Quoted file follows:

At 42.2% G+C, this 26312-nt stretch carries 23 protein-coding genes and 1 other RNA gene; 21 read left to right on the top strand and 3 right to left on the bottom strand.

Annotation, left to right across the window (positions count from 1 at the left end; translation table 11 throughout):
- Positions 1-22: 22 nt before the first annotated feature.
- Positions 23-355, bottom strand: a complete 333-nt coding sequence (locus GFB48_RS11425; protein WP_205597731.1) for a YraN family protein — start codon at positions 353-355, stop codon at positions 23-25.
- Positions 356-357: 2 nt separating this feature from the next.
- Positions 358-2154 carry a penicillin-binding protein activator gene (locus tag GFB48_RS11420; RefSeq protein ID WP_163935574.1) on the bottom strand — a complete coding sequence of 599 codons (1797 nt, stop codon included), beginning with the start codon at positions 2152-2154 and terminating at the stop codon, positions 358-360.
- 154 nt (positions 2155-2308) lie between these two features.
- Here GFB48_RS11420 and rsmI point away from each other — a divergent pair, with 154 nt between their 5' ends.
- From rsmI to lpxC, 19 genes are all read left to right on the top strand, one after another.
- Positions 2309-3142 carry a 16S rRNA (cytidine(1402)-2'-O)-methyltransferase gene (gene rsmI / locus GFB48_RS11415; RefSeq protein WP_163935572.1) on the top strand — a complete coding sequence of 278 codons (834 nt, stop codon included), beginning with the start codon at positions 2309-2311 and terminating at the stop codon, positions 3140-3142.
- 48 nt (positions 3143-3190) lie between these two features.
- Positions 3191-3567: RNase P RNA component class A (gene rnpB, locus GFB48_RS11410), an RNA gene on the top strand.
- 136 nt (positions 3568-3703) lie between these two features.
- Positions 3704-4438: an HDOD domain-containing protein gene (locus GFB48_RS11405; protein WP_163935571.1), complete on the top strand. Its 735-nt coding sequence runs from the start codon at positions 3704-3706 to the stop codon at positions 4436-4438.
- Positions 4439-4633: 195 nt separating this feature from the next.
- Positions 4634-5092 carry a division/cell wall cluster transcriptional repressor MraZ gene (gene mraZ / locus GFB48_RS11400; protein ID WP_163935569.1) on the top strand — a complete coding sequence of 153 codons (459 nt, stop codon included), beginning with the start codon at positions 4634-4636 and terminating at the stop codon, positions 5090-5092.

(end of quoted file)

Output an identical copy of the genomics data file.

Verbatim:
At 42.2% G+C, this 26312-nt stretch carries 23 protein-coding genes and 1 other RNA gene; 21 read left to right on the top strand and 3 right to left on the bottom strand.

Annotation, left to right across the window (positions count from 1 at the left end; translation table 11 throughout):
- Positions 1-22: 22 nt before the first annotated feature.
- Positions 23-355, bottom strand: a complete 333-nt coding sequence (locus GFB48_RS11425; protein WP_205597731.1) for a YraN family protein — start codon at positions 353-355, stop codon at positions 23-25.
- Positions 356-357: 2 nt separating this feature from the next.
- Positions 358-2154 carry a penicillin-binding protein activator gene (locus tag GFB48_RS11420; RefSeq protein ID WP_163935574.1) on the bottom strand — a complete coding sequence of 599 codons (1797 nt, stop codon included), beginning with the start codon at positions 2152-2154 and terminating at the stop codon, positions 358-360.
- 154 nt (positions 2155-2308) lie between these two features.
- Here GFB48_RS11420 and rsmI point away from each other — a divergent pair, with 154 nt between their 5' ends.
- From rsmI to lpxC, 19 genes are all read left to right on the top strand, one after another.
- Positions 2309-3142 carry a 16S rRNA (cytidine(1402)-2'-O)-methyltransferase gene (gene rsmI / locus GFB48_RS11415; RefSeq protein WP_163935572.1) on the top strand — a complete coding sequence of 278 codons (834 nt, stop codon included), beginning with the start codon at positions 2309-2311 and terminating at the stop codon, positions 3140-3142.
- 48 nt (positions 3143-3190) lie between these two features.
- Positions 3191-3567: RNase P RNA component class A (gene rnpB, locus GFB48_RS11410), an RNA gene on the top strand.
- 136 nt (positions 3568-3703) lie between these two features.
- Positions 3704-4438: an HDOD domain-containing protein gene (locus GFB48_RS11405; protein WP_163935571.1), complete on the top strand. Its 735-nt coding sequence runs from the start codon at positions 3704-3706 to the stop codon at positions 4436-4438.
- Positions 4439-4633: 195 nt separating this feature from the next.
- Positions 4634-5092 carry a division/cell wall cluster transcriptional repressor MraZ gene (gene mraZ / locus GFB48_RS11400; protein ID WP_163935569.1) on the top strand — a complete coding sequence of 153 codons (459 nt, stop codon included), beginning with the start codon at positions 4634-4636 and terminating at the stop codon, positions 5090-5092.